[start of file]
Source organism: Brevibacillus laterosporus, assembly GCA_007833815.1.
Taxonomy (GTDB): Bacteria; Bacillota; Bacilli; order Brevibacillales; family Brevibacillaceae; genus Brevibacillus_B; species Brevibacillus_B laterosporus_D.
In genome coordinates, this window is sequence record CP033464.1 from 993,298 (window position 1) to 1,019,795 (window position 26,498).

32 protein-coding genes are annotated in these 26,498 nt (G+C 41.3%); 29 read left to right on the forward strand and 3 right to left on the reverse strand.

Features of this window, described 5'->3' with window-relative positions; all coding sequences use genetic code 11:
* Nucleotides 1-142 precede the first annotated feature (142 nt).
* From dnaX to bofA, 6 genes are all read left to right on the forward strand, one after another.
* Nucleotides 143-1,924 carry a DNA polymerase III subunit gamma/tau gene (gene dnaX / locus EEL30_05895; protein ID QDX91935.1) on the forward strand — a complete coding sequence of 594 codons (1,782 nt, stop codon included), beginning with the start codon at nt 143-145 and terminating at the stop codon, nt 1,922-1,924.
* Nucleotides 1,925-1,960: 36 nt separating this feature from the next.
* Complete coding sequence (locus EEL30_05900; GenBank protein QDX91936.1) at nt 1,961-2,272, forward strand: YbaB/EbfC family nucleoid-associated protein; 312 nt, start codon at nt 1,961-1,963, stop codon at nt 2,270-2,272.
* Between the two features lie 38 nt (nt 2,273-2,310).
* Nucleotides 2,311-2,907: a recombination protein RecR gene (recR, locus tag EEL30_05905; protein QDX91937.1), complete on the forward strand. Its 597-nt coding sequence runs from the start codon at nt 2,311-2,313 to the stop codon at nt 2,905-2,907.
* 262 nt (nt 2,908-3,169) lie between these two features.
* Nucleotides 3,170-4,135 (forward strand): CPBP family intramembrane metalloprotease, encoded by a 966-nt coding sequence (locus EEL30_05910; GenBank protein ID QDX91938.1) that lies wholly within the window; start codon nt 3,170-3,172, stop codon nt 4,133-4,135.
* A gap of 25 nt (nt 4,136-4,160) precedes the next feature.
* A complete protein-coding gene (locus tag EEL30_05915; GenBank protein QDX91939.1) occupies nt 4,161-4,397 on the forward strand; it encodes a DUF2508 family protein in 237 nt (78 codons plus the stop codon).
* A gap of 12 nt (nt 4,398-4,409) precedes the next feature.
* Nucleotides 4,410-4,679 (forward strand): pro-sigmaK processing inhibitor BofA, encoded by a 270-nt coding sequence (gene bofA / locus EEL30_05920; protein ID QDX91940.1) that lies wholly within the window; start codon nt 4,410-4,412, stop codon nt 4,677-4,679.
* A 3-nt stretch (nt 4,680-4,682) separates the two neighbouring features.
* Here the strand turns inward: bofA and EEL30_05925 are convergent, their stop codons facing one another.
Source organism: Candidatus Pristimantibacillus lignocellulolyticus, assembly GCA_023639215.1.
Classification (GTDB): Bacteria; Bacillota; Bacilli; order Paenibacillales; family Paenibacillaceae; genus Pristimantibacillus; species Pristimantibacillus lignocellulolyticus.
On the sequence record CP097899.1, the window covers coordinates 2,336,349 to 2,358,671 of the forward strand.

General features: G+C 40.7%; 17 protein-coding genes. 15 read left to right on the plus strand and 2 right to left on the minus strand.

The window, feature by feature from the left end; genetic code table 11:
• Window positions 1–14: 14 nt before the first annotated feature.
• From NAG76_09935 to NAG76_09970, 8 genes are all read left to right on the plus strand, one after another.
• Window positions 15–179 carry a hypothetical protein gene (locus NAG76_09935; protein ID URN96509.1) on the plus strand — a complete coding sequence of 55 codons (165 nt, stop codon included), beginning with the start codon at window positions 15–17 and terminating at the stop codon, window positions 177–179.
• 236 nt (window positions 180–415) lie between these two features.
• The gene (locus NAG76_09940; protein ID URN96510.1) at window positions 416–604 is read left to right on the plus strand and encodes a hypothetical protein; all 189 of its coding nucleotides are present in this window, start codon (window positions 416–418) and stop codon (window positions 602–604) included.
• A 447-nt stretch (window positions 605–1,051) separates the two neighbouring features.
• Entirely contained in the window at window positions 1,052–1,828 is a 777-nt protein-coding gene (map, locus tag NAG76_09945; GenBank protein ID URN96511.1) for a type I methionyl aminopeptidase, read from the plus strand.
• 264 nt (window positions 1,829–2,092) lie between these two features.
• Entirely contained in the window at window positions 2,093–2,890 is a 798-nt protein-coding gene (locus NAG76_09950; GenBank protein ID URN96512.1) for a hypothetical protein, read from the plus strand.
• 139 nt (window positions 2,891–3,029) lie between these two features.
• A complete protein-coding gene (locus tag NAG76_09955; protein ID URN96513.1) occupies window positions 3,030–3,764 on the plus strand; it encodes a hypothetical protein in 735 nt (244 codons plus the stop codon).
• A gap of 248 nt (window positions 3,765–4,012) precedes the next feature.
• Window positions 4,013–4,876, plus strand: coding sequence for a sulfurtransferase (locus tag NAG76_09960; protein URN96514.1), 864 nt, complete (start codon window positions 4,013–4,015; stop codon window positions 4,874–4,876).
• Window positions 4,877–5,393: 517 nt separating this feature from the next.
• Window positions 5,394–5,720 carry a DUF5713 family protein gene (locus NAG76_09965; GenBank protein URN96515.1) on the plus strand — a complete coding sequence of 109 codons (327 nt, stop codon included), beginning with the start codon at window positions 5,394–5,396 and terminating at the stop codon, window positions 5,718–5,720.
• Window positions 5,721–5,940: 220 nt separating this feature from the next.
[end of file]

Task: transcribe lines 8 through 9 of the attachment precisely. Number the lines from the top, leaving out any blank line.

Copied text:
* Nucleotides 143-1,924 carry a DNA polymerase III subunit gamma/tau gene (gene dnaX / locus EEL30_05895; protein ID QDX91935.1) on the forward strand — a complete coding sequence of 594 codons (1,782 nt, stop codon included), beginning with the start codon at nt 143-145 and terminating at the stop codon, nt 1,922-1,924.
* Nucleotides 1,925-1,960: 36 nt separating this feature from the next.